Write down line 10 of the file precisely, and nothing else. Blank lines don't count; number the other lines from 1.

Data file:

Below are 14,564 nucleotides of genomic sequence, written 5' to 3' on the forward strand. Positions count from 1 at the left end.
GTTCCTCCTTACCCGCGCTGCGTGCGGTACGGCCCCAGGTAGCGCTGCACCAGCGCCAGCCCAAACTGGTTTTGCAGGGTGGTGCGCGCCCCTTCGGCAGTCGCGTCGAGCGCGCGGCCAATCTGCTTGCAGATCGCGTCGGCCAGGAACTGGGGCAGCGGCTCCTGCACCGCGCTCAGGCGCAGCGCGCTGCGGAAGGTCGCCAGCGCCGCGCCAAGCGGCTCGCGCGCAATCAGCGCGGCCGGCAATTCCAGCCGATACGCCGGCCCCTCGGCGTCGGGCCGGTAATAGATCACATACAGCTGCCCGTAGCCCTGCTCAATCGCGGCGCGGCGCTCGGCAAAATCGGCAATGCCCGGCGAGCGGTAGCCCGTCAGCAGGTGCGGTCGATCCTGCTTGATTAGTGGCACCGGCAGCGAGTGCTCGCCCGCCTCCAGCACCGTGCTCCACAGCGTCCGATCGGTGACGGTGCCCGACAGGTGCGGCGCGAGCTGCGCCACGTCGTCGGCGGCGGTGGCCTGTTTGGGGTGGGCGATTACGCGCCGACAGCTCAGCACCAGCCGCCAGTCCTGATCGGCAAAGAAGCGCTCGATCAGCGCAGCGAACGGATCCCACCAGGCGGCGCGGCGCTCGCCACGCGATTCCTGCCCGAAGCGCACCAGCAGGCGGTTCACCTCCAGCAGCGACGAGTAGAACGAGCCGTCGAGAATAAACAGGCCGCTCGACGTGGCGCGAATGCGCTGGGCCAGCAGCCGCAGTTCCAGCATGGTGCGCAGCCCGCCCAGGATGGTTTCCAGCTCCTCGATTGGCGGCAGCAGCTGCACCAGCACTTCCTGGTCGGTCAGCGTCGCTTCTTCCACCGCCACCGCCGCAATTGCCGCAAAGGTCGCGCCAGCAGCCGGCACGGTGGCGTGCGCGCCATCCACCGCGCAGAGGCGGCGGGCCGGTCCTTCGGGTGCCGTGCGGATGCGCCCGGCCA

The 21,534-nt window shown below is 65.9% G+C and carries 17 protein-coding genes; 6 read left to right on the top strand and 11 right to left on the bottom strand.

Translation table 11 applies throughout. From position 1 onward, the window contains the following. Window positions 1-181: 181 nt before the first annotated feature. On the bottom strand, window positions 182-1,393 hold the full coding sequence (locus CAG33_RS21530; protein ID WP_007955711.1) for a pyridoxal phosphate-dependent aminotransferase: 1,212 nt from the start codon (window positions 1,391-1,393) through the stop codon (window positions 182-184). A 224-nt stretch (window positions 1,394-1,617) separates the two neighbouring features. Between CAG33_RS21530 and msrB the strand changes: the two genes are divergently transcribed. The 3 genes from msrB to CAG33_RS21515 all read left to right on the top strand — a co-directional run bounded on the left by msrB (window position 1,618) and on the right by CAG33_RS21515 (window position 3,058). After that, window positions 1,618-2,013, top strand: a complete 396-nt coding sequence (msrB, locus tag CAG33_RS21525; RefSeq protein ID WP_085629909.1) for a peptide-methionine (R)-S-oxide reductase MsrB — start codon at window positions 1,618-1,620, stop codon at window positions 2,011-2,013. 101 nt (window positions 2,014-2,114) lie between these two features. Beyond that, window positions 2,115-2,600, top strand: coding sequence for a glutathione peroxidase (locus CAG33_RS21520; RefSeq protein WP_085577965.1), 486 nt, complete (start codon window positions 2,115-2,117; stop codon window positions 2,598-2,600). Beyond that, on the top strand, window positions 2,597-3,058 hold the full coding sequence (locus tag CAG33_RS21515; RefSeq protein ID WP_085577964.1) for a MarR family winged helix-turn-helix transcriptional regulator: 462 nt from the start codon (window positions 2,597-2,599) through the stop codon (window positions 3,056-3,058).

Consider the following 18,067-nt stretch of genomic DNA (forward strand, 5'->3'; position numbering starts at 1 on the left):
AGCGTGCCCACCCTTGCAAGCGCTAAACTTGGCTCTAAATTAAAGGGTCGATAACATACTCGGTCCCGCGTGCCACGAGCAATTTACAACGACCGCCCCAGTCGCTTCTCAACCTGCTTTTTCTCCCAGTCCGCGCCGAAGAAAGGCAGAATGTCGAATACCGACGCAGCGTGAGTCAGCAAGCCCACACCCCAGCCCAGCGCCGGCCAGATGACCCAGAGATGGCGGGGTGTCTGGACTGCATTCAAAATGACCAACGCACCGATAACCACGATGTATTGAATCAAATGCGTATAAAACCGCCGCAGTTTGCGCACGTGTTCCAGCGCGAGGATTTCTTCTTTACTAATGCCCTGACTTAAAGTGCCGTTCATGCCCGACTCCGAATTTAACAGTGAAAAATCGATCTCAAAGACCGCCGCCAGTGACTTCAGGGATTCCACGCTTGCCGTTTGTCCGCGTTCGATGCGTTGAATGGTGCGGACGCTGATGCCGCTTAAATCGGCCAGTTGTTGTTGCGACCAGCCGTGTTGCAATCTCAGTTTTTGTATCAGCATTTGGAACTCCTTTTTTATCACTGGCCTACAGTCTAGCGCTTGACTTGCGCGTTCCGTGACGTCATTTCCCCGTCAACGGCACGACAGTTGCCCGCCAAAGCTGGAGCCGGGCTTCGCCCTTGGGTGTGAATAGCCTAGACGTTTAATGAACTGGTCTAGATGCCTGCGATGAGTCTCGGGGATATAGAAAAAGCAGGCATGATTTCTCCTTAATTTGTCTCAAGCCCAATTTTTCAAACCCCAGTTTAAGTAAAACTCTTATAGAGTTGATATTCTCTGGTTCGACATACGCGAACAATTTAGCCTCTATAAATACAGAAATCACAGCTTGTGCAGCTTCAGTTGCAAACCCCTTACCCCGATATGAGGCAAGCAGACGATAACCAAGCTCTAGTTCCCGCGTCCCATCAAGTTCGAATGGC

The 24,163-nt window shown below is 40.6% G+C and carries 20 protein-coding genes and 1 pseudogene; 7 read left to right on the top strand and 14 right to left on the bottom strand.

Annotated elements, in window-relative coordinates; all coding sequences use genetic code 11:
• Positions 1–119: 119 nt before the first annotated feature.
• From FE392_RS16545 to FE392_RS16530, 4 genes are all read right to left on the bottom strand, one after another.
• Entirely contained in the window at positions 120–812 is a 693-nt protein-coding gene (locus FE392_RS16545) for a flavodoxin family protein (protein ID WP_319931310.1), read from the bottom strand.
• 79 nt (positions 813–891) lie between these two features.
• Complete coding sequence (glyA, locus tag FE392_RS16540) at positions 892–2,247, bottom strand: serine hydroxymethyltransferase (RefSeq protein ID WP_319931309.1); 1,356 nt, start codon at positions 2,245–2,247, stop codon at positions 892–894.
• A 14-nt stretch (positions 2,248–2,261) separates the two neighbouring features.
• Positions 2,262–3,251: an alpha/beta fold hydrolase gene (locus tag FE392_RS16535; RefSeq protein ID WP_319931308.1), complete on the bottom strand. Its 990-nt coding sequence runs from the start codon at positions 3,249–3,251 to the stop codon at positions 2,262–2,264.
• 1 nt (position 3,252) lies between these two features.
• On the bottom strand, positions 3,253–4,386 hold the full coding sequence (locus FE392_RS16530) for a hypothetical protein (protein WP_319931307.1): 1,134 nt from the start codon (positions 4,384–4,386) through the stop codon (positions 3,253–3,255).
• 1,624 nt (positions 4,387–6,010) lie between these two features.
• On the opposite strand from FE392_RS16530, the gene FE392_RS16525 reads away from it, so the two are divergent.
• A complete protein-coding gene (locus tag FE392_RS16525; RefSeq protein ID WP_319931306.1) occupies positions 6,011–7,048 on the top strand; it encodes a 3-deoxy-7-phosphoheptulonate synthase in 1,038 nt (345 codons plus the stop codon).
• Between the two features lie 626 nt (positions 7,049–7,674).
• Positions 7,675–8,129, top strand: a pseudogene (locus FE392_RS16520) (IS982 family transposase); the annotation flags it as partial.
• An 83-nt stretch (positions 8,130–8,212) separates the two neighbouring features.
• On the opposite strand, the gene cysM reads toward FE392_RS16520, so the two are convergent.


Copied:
• From FE392_RS16545 to FE392_RS16530, 4 genes are all read right to left on the bottom strand, one after another.